Because all but one of the dinucleotide repeats assayed in C. elegans were GT, and all but two loci assayed in D. pulex were GA repeats, in addition to there being no significant differences in mutation rates among loci with different repeat-unit lengths in C. elegans, the scaling noted above does not appear to be a spurious consequence of changes in base composition with repeat lengths. Nevertheless, further investigation of a multiplicity of repeat types is desirable to determine definitively whether the size-specific scaling that we have noted can be generalized across repeat types. Because some evidence suggests that this may not be the case (Bichara et al. 2000; Hile et al. 2000; Eckert et al. 2002; Gragg et al. 2002), any comparative analysis of mutation-rate differences among species is best performed with ancestral microsatellites with similar nucleotide composition and size.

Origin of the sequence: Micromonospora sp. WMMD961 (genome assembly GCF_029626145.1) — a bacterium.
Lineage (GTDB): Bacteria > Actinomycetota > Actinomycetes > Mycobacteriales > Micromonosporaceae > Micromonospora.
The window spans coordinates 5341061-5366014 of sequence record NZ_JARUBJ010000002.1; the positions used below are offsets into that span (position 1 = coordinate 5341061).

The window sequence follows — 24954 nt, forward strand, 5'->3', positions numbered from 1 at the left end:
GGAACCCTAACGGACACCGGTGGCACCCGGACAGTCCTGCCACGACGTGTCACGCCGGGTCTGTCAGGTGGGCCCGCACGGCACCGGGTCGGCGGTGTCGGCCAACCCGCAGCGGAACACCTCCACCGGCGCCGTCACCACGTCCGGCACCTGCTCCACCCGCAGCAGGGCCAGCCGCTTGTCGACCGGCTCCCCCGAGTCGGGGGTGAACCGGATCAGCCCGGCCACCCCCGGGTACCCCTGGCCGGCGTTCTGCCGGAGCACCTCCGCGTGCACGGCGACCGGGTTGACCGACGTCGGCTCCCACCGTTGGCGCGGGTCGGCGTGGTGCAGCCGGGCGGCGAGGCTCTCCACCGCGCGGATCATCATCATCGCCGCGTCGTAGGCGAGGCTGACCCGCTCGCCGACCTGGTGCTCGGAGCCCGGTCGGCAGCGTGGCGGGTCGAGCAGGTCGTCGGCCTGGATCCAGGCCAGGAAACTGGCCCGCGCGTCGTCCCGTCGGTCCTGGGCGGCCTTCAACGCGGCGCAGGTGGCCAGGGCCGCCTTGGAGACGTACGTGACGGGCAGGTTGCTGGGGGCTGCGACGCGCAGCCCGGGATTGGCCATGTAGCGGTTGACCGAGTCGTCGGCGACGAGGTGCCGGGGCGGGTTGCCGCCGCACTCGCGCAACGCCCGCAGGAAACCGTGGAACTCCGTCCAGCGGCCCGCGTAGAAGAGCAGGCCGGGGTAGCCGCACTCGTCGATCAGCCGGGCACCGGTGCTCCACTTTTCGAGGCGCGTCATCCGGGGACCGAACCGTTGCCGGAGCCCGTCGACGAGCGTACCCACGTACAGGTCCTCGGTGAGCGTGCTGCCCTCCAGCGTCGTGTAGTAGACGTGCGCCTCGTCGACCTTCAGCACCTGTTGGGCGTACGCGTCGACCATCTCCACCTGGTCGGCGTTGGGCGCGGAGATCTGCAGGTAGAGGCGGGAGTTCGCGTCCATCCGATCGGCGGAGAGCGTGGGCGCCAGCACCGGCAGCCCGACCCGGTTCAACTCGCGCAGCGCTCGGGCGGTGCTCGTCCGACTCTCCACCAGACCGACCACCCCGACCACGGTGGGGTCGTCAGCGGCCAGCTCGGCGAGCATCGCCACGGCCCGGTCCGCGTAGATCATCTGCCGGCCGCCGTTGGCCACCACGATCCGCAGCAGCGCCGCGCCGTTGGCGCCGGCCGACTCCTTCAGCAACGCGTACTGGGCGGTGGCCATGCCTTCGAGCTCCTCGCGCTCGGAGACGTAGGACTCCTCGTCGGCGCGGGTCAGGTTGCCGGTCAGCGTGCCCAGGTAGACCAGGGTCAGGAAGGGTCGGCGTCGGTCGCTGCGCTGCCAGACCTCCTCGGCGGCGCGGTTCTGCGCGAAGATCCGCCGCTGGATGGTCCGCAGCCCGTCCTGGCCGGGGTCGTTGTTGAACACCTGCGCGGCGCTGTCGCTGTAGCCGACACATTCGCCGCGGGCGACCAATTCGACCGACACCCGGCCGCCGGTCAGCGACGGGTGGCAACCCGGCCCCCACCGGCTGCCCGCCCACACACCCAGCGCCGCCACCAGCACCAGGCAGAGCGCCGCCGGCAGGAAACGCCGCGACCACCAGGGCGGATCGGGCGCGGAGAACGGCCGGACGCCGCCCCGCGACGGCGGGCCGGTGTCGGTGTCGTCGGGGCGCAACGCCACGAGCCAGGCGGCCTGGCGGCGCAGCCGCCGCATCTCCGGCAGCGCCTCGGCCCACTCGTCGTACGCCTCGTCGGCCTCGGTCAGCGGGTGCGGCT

On a per-generation basis, the mutation rates that we report for C. elegans and D. pulex are much lower than those previously estimated for humans (Heyer et al. 1997; Brinkmann et al. 1998; Sajantila et al. 1999; Kayser et al. 2000; Leopoldino and Pena 2003; Dupuy et al. 2004; Ballard et al. 2005; Gusmao et al. 2005; Henke and Henke 2006; Yan et al. 2006; Hohoff et al. 2007; Lee et al. 2007), but much higher than those for yeast (Henderson and Petes 1992; Strand et al. 1993; Johnson et al. 1996; Sia et al. 1997, 2001; Wierdl et al. 1997; Hawk et al. 2005; Legendre et al. 2007). In principle, such differences could simply arise as a consequence of the pronounced variation in the numbers of germline cell divisions per generation that exists among these species (1, 10, and ~200, respectively, in Saccharomyces cerevisiae, C. elegans, and Homo sapiens; Kimble and Ward 1998; Crow 2000). Unfortunately, the necessary germline developmental data for this calculation do not exist for Daphnia. However, although the mutation rates for C. elegans and S. cerevisiae per cell division scale in an almost identical fashion with repeat number in the range of overlapping data (loci with ~15–100 repeats), the rates for the former are 2.5–5.1 times the latter (Figure 1). Because all of the experimental results for yeast rely on GT dinucleotide repeats, as was the case for almost all such loci for C. elegans, these results cannot be an artifact of nucleotide-composition differences among the loci surveyed in these two taxa.